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Is Malaria Contagious?
Find out how malaria is spread
Most people have heard of malaria and are aware that it is a serious disease which causes thousands of deaths around the world each year. It is also widely known that malaria is spread by mosquitoes.
What many people don’t realise is that, unlike many other tropical diseases, malaria cannot be passed on directly from one person to another. In other words, malaria is not contagious. The vast majority of people who contract malaria have been bitten by a mosquito carrying infected blood from another person. In a very small number of cases, malaria has been transmitted through the sharing of needles or blood transfusions – but this is very rare.
You cannot catch malaria through:
- Close contact with a person experiencing malaria symptoms
- Sexual intercourse or sexual activity with an infected person
- Food or water contaminated by an infected person
If you are travelling with somebody and they become sick with malaria, you do not need to worry about catching the disease directly from them. However, you should be even more cautious about malaria prevention techniques, particularly if you are still in a malaria zone.
Malaria is nearly always transmitted through the bite of a female Anopheles mosquito that is carrying Plasmodium parasites. There are five different types of Plasmodium parasite that cause malaria in humans, the most dangerous of which is Plasmodium falciparum.
When a mosquito bites a person with malaria they take in the parasites. Though mosquitoes are not affected by these parasites, they can pass them on through bites. The parasites enter the bloodstream of the person who has been bitten, and travel to their liver where they multiply over a period of days or weeks. From the liver these parasites enter the bloodstream and attack the red blood cells, causing symptoms.
If you have been in a malaria zone (having travelled from a non-malaria zone) for at least one week and you develop the characteristic symptoms of malaria, you should seek medical assistance as soon as possible. If you have been in a malaria zone for less than a week, it is unlikely that you have malaria. This is because malaria parasites usually incubate in the liver for at least seven days before they begin to cause symptoms.
Most people who contract malaria will experience:
- Chills and shivering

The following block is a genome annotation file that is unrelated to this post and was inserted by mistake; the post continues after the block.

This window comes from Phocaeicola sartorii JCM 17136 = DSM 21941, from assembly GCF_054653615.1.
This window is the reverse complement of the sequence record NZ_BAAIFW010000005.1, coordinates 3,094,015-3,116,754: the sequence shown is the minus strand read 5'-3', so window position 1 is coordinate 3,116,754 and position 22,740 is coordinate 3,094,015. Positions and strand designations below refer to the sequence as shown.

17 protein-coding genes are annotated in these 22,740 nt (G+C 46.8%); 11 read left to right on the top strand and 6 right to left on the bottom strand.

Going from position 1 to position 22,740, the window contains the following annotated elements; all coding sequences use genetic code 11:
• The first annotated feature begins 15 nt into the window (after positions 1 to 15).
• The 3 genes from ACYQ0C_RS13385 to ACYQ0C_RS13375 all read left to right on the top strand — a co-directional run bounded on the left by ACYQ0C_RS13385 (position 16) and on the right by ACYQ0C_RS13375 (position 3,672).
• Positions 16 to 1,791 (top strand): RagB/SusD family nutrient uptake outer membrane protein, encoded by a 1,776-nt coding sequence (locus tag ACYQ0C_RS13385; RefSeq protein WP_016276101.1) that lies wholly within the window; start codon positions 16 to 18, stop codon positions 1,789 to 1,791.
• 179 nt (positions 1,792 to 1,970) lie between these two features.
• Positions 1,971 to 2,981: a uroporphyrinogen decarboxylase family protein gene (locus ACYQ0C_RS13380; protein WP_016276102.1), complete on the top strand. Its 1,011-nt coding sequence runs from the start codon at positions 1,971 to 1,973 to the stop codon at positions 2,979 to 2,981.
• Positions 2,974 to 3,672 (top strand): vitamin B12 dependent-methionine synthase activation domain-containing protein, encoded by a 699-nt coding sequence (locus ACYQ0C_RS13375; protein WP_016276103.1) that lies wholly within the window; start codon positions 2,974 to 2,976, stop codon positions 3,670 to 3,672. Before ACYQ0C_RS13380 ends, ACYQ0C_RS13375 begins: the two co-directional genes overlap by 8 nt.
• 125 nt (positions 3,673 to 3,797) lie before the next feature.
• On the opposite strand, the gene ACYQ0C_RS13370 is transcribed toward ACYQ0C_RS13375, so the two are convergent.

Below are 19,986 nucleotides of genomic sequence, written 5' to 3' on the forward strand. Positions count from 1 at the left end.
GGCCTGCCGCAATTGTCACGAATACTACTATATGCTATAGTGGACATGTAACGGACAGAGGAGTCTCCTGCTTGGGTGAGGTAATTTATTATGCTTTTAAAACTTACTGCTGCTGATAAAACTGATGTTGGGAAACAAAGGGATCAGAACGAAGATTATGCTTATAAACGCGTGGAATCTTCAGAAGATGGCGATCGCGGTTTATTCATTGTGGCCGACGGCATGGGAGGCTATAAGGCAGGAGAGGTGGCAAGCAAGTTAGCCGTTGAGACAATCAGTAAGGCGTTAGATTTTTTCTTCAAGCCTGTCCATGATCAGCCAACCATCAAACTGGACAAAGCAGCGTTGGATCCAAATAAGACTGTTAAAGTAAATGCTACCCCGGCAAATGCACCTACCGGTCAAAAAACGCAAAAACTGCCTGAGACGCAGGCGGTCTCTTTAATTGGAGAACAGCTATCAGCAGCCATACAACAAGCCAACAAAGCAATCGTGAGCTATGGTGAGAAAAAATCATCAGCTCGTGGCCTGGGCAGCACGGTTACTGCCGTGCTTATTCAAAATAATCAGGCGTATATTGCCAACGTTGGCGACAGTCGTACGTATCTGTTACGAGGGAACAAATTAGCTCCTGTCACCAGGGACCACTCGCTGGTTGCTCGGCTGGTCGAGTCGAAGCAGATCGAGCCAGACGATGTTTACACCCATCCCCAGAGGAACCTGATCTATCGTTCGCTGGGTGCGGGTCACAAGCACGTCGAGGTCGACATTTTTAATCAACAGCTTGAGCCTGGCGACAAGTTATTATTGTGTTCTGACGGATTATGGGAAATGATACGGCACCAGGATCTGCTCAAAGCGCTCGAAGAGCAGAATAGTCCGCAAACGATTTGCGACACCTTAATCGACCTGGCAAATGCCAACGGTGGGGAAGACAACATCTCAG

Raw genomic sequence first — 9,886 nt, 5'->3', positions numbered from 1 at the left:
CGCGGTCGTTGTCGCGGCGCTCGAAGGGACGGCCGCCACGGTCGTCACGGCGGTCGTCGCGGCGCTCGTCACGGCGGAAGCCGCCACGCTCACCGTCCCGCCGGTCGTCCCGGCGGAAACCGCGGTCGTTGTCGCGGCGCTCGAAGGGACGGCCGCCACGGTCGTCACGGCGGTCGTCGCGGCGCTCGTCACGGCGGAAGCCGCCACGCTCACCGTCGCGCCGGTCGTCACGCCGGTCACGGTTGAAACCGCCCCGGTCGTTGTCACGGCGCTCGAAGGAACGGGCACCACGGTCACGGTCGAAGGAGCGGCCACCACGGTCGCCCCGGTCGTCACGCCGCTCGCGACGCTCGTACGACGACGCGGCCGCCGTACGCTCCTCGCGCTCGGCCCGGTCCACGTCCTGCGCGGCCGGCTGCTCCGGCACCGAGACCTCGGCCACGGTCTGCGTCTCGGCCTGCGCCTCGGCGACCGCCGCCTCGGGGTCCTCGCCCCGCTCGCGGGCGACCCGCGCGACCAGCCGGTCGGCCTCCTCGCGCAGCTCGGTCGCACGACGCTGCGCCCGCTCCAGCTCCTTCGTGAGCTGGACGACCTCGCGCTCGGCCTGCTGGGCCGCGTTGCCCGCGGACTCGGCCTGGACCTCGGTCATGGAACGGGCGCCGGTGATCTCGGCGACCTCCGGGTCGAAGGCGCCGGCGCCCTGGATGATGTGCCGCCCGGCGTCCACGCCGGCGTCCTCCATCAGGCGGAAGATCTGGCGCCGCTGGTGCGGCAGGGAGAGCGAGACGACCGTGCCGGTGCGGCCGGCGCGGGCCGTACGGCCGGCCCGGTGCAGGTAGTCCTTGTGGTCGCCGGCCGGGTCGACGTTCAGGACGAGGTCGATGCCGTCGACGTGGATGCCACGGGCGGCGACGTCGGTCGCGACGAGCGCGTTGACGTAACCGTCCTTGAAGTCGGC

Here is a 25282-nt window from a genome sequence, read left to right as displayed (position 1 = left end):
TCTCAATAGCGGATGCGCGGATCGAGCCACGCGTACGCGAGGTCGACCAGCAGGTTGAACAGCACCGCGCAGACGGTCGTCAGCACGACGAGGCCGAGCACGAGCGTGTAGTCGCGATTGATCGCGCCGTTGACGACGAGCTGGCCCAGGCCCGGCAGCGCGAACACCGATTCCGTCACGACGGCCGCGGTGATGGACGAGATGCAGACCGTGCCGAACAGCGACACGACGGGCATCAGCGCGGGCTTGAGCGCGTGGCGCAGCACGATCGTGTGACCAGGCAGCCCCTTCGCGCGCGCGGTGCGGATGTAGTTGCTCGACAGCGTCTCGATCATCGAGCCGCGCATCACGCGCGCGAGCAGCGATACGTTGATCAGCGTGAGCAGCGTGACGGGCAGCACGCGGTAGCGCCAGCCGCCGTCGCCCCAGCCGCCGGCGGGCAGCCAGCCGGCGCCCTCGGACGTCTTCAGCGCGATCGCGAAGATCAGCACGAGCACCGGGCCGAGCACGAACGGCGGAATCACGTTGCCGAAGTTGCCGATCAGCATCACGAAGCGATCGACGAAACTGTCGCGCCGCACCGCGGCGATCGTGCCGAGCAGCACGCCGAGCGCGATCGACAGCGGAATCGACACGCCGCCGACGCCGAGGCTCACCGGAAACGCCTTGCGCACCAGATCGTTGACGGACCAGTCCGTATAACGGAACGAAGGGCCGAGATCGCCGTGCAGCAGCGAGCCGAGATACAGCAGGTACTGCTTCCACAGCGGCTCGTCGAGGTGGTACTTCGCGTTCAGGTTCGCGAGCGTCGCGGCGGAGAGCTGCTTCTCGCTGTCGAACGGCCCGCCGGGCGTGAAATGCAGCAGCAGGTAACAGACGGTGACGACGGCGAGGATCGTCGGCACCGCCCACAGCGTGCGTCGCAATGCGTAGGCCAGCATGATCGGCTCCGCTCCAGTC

- Profuse sweating
It’s also common to suffer from muscle pain, nausea, vomiting, and diarrhoea. As directed above, if you notice these symptoms in yourself or a travel companion after you have spent at least seven days in a malaria zone you should seek medical help.
Contagious diseases with symptoms similar to malaria
Though malaria itself is not contagious, it causes similar symptoms to certain contagious diseases. In many areas where malaria is prevalent, other serious diseases can be widespread.
Meningitis caused by meningococcus bacteria is prevalent in areas of sub-Saharan Africa (where malaria is also rife). It is highly contagious, spread from person to person through infected droplets from the nose or mouth.
The symptoms of meningococcal meningitis include a fever, headache, and vomiting. However, unlike malaria, meningitis also usually causes a stiff neck, confusion, and increased sensitivity to light. In severe cases the bacteria can cause septicaemia, leading to the development of a rash across the body.
Hepatitis A is a viral disease that affects the liver. It is considered a contagious disease, as it is spread in the faeces of infected people. It is most common in areas with poor sanitation, and is found in many different parts of the world where malaria is also widespread, such as Africa and India. Most travellers contract hepatitis A from consuming contaminated food or water.
The initial symptoms of hepatitis A are flu-like, and could be easily mistaken for malaria. People with hepatitis A often feel tired, unwell, and nauseous, and suffer from a fever, muscle pains, vomiting, and diarrhoea. Unlike malaria, hepatitis A can also cause an itchy rash and pain around the liver.
Tuberculosis (TB) is a contagious bacterial disease that is spread in the coughs, sneezes, and saliva of an infected person. It is most common in African and Asian countries, often in areas where malaria can also be found.
TB causes fatigue, fever, and night sweats, similar to malaria. Usually this disease also causes a cough (that brings up phlegm and sometimes blood), pain in the chest, difficulty breathing, and weight loss.
Staying safe while overseas
As we have seen malaria is not contagious, however it can be prevalent in areas where diseases that are contagious are widespread. The best way to stay safe if you are going overseas is to speak to a travel health professional before leaving the UK. They will be able to advise you about your malaria risk, and offer guidance on other diseases that you may be exposed to during your trip.
In the case of the three contagious diseases listed above, vaccinations are available. If your doctor or nurse believes you are particularly at risk of certain diseases, they will recommended a course of travel vaccinations, which may include the vaccines for meningitis ACWY, hepatitis A, and tuberculosis.
There is no vaccine for travellers to malaria zones, so to stay protected you will have to practise bite avoidance and, where necessary, take antimalarials.
Visit the LloydsPharmacy Online Doctor Malaria Clinic to find out more.